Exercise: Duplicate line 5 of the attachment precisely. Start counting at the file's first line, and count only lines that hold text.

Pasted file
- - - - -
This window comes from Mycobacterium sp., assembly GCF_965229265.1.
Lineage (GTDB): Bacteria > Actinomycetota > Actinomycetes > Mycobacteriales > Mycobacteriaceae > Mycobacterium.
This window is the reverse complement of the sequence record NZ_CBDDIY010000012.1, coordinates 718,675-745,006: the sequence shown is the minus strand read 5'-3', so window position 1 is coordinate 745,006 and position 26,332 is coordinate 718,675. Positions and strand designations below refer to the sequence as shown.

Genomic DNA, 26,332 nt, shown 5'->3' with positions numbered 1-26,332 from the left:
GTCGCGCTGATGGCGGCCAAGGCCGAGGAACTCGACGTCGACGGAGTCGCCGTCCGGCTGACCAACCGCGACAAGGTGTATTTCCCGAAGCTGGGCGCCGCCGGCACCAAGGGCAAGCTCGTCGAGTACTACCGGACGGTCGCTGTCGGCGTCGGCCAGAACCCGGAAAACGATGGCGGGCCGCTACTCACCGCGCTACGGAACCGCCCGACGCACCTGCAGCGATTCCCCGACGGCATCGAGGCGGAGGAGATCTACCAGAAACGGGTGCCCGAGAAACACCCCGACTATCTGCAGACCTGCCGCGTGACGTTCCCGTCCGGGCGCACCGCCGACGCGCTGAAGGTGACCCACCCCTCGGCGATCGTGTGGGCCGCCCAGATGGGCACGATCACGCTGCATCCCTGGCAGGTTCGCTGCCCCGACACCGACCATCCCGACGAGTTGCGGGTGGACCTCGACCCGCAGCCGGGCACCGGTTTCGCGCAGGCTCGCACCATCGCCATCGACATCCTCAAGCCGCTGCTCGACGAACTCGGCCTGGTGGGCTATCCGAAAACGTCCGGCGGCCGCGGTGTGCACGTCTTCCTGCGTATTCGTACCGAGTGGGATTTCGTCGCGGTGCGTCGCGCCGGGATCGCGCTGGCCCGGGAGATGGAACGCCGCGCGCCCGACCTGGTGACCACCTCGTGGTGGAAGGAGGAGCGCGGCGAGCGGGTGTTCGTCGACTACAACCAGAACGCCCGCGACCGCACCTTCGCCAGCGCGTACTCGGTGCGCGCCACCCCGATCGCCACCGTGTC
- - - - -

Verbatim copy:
GTCGCGCTGATGGCGGCCAAGGCCGAGGAACTCGACGTCGACGGAGTCGCCGTCCGGCTGACCAACCGCGACAAGGTGTATTTCCCGAAGCTGGGCGCCGCCGGCACCAAGGGCAAGCTCGTCGAGTACTACCGGACGGTCGCTGTCGGCGTCGGCCAGAACCCGGAAAACGATGGCGGGCCGCTACTCACCGCGCTACGGAACCGCCCGACGCACCTGCAGCGATTCCCCGACGGCATCGAGGCGGAGGAGATCTACCAGAAACGGGTGCCCGAGAAACACCCCGACTATCTGCAGACCTGCCGCGTGACGTTCCCGTCCGGGCGCACCGCCGACGCGCTGAAGGTGACCCACCCCTCGGCGATCGTGTGGGCCGCCCAGATGGGCACGATCACGCTGCATCCCTGGCAGGTTCGCTGCCCCGACACCGACCATCCCGACGAGTTGCGGGTGGACCTCGACCCGCAGCCGGGCACCGGTTTCGCGCAGGCTCGCACCATCGCCATCGACATCCTCAAGCCGCTGCTCGACGAACTCGGCCTGGTGGGCTATCCGAAAACGTCCGGCGGCCGCGGTGTGCACGTCTTCCTGCGTATTCGTACCGAGTGGGATTTCGTCGCGGTGCGTCGCGCCGGGATCGCGCTGGCCCGGGAGATGGAACGCCGCGCGCCCGACCTGGTGACCACCTCGTGGTGGAAGGAGGAGCGCGGCGAGCGGGTGTTCGTCGACTACAACCAGAACGCCCGCGACCGCACCTTCGCCAGCGCGTACTCGGTGCGCGCCACCCCGATCGCCACCGTGTC